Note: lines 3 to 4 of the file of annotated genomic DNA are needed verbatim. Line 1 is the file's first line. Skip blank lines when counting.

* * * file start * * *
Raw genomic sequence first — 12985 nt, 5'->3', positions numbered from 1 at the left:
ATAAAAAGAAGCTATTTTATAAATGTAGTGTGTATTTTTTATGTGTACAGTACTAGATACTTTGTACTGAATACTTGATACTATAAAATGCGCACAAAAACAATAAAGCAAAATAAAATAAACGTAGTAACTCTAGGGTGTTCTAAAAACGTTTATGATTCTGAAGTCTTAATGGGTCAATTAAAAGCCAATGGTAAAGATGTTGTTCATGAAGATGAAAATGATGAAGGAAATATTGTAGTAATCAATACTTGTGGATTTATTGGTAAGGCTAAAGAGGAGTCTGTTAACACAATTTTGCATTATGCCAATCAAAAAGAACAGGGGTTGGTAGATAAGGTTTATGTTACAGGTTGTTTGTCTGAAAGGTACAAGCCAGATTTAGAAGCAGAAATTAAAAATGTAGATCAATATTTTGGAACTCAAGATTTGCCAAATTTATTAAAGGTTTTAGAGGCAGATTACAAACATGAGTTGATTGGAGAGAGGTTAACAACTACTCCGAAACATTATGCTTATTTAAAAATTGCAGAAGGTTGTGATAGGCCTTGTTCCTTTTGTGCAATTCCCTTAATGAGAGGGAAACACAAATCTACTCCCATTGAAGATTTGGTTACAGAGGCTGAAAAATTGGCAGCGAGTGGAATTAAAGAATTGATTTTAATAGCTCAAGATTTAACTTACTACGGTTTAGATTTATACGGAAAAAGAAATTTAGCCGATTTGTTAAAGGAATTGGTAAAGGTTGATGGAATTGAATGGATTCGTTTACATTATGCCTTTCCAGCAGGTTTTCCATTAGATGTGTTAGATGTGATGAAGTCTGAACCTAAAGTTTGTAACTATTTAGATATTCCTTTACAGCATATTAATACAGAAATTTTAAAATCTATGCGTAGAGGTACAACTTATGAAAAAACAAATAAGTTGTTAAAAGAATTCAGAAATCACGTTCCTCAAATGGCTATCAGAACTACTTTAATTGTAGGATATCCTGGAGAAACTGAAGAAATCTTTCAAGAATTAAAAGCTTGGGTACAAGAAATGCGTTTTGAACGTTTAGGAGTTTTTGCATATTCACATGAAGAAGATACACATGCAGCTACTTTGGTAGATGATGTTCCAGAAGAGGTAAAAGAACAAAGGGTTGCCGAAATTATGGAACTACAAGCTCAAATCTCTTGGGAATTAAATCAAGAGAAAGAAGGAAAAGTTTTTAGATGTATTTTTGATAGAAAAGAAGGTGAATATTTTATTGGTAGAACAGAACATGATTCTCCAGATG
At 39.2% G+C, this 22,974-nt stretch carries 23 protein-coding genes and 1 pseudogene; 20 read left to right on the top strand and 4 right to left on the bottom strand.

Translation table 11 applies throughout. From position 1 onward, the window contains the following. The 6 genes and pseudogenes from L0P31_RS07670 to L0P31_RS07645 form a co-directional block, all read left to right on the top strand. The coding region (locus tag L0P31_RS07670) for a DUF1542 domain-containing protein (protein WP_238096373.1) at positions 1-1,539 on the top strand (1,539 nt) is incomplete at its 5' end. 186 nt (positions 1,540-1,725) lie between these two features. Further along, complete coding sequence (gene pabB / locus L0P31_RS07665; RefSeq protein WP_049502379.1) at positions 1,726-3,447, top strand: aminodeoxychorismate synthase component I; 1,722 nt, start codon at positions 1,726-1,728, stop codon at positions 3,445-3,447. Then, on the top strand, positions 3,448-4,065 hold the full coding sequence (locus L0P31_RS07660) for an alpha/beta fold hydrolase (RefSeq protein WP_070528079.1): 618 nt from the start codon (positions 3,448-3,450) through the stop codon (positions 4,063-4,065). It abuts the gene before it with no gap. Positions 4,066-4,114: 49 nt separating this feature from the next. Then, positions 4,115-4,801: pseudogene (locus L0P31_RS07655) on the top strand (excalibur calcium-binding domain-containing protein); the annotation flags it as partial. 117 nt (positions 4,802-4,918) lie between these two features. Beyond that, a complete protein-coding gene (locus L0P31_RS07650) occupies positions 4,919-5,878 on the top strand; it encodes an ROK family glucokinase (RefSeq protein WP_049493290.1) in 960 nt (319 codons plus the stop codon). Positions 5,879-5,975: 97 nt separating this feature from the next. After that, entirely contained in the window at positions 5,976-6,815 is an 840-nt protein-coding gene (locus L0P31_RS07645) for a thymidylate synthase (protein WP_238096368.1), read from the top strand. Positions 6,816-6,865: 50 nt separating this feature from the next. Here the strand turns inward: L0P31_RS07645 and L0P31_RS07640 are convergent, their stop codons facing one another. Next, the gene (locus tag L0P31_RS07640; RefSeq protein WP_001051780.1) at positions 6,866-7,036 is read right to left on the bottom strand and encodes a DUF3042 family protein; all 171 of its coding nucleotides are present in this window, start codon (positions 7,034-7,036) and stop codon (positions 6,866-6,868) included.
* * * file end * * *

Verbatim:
At 39.2% G+C, this 22,974-nt stretch carries 23 protein-coding genes and 1 pseudogene; 20 read left to right on the top strand and 4 right to left on the bottom strand.

Translation table 11 applies throughout. From position 1 onward, the window contains the following. The 6 genes and pseudogenes from L0P31_RS07670 to L0P31_RS07645 form a co-directional block, all read left to right on the top strand. The coding region (locus tag L0P31_RS07670) for a DUF1542 domain-containing protein (protein WP_238096373.1) at positions 1-1,539 on the top strand (1,539 nt) is incomplete at its 5' end. 186 nt (positions 1,540-1,725) lie between these two features. Further along, complete coding sequence (gene pabB / locus L0P31_RS07665; RefSeq protein WP_049502379.1) at positions 1,726-3,447, top strand: aminodeoxychorismate synthase component I; 1,722 nt, start codon at positions 1,726-1,728, stop codon at positions 3,445-3,447. Then, on the top strand, positions 3,448-4,065 hold the full coding sequence (locus L0P31_RS07660) for an alpha/beta fold hydrolase (RefSeq protein WP_070528079.1): 618 nt from the start codon (positions 3,448-3,450) through the stop codon (positions 4,063-4,065). It abuts the gene before it with no gap. Positions 4,066-4,114: 49 nt separating this feature from the next. Then, positions 4,115-4,801: pseudogene (locus L0P31_RS07655) on the top strand (excalibur calcium-binding domain-containing protein); the annotation flags it as partial. 117 nt (positions 4,802-4,918) lie between these two features. Beyond that, a complete protein-coding gene (locus L0P31_RS07650) occupies positions 4,919-5,878 on the top strand; it encodes an ROK family glucokinase (RefSeq protein WP_049493290.1) in 960 nt (319 codons plus the stop codon). Positions 5,879-5,975: 97 nt separating this feature from the next. After that, entirely contained in the window at positions 5,976-6,815 is an 840-nt protein-coding gene (locus L0P31_RS07645) for a thymidylate synthase (protein WP_238096368.1), read from the top strand. Positions 6,816-6,865: 50 nt separating this feature from the next. Here the strand turns inward: L0P31_RS07645 and L0P31_RS07640 are convergent, their stop codons facing one another. Next, the gene (locus tag L0P31_RS07640; RefSeq protein WP_001051780.1) at positions 6,866-7,036 is read right to left on the bottom strand and encodes a DUF3042 family protein; all 171 of its coding nucleotides are present in this window, start codon (positions 7,034-7,036) and stop codon (positions 6,866-6,868) included.